Vacant Mondawmin Target store to become neighborhood hub with multimillion-dollar investment from Whiting-Turner CEO

The CEO of construction giant Whiting-Turner has personally acquired the shuttered Target store at West Baltimore’s Mondawmin Mall for $1 million and plans to invest millions more to transform the long-vacant landmark into a community hub designed to spur neighborhood revitalization.

Tim Regan, also the Towson-based contracting firm’s president, acquired the 127,000-square-foot former big box store, which shut down in February 2018, on Tuesday. Regan announced his plans for the property Friday along with the Greater Mondawmin Coordinating Council, an umbrella group of West Baltimore neighborhoods and anchor institutions that will work with him to explore possible uses.


The redeveloped Target will house TouchPoint Baltimore, a space for nonprofits that’s been based at the mall since 2017 and is funded by Whiting-Turner and BGE. It also could offer retail space for entrepreneurs as well as spaces for tutoring, mentoring and job training programs courtesy of the nearby Center for Urban Families, and possibly a catering/events area and teaching kitchen for food business careers. Whiting-Turner could open a small “midtown” office.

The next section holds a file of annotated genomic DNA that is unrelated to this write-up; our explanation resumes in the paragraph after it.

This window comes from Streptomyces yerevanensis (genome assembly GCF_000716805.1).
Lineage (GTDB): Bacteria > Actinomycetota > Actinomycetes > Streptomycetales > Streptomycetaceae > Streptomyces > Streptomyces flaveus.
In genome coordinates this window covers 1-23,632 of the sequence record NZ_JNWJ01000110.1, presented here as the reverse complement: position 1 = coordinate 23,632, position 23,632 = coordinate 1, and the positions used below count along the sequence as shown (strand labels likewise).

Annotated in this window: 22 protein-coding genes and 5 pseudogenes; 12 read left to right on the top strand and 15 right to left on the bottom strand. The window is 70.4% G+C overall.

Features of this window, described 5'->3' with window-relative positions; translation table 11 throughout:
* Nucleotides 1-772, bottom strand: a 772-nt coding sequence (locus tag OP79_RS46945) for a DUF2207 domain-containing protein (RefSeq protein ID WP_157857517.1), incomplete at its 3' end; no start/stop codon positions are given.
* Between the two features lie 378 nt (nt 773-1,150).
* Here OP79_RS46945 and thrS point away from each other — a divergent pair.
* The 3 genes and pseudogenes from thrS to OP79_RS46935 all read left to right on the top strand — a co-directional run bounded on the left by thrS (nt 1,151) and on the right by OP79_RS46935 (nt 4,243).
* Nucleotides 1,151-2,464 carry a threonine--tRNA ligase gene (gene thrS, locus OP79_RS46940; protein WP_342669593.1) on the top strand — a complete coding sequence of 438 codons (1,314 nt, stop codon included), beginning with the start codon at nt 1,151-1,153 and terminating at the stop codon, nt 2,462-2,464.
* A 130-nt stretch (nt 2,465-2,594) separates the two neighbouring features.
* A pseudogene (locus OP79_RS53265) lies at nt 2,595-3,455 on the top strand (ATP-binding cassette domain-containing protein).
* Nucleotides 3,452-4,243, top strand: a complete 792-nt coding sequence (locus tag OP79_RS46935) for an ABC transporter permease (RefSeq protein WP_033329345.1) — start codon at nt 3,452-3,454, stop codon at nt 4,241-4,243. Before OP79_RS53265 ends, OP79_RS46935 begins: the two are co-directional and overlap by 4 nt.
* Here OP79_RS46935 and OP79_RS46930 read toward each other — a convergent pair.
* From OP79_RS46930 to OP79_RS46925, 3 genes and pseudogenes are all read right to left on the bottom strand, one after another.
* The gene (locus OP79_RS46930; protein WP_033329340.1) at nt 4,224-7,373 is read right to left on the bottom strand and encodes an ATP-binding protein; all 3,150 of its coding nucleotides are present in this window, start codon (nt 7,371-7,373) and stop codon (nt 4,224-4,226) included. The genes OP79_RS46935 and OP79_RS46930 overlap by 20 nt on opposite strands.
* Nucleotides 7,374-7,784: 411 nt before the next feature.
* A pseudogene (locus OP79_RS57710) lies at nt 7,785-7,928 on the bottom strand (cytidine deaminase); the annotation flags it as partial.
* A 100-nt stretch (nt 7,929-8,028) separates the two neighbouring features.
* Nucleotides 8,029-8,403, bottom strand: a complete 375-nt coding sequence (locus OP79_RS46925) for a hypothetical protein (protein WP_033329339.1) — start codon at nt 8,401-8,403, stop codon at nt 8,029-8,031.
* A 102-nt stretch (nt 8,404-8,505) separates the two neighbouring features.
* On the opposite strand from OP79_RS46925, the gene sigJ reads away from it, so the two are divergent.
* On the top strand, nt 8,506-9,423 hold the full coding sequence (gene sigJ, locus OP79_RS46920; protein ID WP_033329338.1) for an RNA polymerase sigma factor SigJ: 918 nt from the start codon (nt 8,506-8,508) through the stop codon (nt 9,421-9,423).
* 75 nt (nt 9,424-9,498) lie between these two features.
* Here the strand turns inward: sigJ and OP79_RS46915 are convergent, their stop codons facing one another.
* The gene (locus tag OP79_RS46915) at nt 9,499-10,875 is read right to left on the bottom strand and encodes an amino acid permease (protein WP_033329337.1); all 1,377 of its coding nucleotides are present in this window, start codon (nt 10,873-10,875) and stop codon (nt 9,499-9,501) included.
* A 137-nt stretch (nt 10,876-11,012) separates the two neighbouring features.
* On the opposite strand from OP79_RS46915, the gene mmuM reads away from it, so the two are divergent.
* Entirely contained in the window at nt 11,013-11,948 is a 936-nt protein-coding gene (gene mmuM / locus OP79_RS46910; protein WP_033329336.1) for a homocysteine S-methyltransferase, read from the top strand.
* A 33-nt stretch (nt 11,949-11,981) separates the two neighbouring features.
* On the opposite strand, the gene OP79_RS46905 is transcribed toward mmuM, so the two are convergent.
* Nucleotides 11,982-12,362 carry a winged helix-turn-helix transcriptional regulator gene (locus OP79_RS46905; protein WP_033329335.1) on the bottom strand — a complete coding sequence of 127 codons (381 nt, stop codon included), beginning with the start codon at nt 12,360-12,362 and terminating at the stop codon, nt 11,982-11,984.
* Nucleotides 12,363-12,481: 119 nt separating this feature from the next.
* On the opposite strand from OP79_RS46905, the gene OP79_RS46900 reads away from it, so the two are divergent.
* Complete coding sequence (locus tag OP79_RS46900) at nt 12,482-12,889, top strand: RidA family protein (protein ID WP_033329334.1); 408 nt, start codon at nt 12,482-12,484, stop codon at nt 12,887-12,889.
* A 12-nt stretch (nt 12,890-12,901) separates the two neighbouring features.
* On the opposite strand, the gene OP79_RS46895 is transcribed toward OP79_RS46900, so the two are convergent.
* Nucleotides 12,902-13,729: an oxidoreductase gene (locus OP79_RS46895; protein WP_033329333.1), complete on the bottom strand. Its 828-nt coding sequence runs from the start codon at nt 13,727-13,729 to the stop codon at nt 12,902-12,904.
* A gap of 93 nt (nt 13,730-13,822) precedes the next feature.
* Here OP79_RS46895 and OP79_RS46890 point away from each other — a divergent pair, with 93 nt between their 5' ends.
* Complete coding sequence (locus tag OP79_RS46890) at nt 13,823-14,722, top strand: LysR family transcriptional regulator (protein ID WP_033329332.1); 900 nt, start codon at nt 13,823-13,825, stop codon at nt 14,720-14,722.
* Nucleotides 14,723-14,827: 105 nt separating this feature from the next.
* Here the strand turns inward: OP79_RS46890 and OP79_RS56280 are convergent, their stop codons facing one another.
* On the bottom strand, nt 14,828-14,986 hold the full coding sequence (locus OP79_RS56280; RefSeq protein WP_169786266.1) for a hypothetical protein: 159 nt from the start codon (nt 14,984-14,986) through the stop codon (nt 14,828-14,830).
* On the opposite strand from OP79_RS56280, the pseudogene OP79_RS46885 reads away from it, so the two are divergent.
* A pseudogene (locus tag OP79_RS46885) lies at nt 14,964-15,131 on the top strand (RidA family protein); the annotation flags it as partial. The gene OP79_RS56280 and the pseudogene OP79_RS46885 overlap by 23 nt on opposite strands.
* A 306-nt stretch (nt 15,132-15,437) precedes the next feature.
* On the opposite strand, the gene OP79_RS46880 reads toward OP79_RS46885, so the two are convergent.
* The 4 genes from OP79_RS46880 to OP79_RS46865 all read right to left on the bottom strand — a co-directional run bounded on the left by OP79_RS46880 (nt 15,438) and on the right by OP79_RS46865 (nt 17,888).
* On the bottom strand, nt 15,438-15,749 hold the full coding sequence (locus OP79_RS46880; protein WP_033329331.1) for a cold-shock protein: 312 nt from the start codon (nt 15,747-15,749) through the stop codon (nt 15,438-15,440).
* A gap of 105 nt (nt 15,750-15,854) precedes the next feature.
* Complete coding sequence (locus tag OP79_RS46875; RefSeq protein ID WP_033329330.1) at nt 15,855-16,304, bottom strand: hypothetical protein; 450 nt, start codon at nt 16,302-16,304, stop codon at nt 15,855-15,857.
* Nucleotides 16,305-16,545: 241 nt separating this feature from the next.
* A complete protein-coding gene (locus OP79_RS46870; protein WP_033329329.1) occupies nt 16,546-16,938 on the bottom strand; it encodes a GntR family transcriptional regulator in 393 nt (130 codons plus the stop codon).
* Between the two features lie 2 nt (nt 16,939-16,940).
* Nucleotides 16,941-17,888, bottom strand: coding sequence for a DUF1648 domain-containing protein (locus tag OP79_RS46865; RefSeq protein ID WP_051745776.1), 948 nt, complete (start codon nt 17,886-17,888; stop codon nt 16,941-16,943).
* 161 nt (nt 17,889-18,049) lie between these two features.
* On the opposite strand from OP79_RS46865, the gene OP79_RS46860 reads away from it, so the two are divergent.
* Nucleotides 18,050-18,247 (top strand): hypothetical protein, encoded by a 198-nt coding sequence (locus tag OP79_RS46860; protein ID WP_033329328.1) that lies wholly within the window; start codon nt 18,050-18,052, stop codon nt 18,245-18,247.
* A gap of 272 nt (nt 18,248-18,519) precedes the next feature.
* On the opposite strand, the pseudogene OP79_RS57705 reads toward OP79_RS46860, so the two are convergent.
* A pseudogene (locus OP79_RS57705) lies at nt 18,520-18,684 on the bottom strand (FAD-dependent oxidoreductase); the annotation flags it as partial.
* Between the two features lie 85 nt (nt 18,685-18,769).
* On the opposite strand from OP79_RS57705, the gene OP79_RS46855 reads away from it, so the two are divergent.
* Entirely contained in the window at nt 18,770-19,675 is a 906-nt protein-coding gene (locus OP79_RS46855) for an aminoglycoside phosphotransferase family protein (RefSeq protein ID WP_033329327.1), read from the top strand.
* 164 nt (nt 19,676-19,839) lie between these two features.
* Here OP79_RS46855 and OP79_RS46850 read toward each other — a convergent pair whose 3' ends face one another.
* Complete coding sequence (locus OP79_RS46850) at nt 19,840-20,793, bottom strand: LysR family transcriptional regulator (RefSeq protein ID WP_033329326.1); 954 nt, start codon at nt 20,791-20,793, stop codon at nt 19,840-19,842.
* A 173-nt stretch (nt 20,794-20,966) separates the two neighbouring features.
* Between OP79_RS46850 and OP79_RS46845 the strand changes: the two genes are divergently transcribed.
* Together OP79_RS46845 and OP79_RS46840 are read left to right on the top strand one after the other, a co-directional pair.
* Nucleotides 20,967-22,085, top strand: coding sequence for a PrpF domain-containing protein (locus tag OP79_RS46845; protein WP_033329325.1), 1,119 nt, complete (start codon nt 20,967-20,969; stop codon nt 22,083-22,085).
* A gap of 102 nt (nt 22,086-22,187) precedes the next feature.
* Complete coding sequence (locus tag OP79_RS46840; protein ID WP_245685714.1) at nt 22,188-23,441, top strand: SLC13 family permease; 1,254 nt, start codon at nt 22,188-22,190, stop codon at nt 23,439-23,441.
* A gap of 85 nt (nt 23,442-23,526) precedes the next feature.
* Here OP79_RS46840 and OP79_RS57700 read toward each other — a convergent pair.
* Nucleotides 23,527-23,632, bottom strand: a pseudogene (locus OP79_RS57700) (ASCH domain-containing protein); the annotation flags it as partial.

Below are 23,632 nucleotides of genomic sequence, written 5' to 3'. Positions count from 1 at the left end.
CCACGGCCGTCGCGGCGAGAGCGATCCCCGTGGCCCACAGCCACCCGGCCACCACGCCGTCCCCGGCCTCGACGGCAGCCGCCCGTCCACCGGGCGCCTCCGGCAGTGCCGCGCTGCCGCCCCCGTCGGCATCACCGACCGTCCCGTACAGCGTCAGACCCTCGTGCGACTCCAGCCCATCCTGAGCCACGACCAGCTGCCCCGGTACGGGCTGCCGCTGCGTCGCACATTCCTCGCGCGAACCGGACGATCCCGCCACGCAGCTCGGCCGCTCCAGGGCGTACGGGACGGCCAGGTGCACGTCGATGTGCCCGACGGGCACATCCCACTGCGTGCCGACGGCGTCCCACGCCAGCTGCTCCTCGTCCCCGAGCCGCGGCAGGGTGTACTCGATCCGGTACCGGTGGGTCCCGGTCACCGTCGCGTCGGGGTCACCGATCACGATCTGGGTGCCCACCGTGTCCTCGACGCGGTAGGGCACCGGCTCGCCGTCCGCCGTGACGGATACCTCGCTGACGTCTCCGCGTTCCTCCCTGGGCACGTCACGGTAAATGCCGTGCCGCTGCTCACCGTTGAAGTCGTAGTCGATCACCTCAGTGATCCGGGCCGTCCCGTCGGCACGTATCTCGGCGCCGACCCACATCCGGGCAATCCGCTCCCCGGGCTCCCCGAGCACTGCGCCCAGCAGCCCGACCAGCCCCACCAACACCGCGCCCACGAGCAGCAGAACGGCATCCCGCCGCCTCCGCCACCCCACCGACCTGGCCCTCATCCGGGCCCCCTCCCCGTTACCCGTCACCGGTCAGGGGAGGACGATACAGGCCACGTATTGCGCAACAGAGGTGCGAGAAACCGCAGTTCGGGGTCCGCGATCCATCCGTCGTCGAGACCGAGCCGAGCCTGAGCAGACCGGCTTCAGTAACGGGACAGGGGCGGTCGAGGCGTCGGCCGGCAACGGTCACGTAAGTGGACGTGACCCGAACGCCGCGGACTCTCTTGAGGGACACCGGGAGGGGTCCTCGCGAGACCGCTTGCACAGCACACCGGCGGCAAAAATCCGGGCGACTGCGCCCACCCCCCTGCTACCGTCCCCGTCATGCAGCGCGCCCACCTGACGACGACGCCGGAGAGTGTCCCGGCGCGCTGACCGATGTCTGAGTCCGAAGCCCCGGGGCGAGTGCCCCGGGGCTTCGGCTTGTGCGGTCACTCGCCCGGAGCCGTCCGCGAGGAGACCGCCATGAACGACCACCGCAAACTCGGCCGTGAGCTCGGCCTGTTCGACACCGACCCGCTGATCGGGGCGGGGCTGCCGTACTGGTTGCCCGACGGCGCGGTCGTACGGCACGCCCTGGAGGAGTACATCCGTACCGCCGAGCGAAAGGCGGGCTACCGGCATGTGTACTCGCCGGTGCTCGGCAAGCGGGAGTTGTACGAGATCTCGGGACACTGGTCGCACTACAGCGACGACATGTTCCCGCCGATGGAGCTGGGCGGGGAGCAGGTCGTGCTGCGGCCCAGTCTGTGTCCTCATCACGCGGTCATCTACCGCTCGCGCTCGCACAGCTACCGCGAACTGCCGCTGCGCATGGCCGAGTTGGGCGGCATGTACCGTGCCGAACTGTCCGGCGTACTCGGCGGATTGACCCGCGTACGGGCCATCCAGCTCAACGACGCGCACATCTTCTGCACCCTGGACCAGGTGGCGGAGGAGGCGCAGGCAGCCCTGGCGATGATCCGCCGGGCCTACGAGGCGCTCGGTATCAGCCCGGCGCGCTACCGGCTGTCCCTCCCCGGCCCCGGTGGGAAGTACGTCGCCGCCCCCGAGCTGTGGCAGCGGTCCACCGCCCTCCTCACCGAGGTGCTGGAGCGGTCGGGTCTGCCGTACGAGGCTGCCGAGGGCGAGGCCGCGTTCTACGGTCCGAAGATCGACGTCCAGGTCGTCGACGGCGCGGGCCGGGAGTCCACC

The building and its more than 8-acre site offer “a lot of space and a lot of opportunities,” said Regan, who said he believes the Mondawmin area “is on the cusp of a renaissance.”


“The idea is to light that thing up, as bright and as exciting as we possibly can,” said Regan, adding that one goal is for additional investments to spill over into the mall and nearby communities. “Investment often comes from excitement, and we are trying to create some excitement.”

Neighborhood leaders and elected officials hailed the move as potentially transformational for a community that saw the national retailer’s departure in 2018 as a major setback.

When the Target store opened there in 2008 as part of a larger mall revitalization, residents and officials celebrated the retailer’s jobs and choice for its first city location, taking it as a vote of confidence in overlooked neighborhoods beyond downtown.

When the retailer remained after the 2015 unrest that started near the mall in the wake of the death of Freddie Gray from injuries suffered while in police custody, some took it as Target doubling down on the community, only to be disappointed three years later when the store was closed. Target said it closed the underperforming store after several years of declining profitability.

On Friday, Baltimore Mayor Brandon Scott said the business executive’s investment represents advancement in a vision for equitable neighborhood development.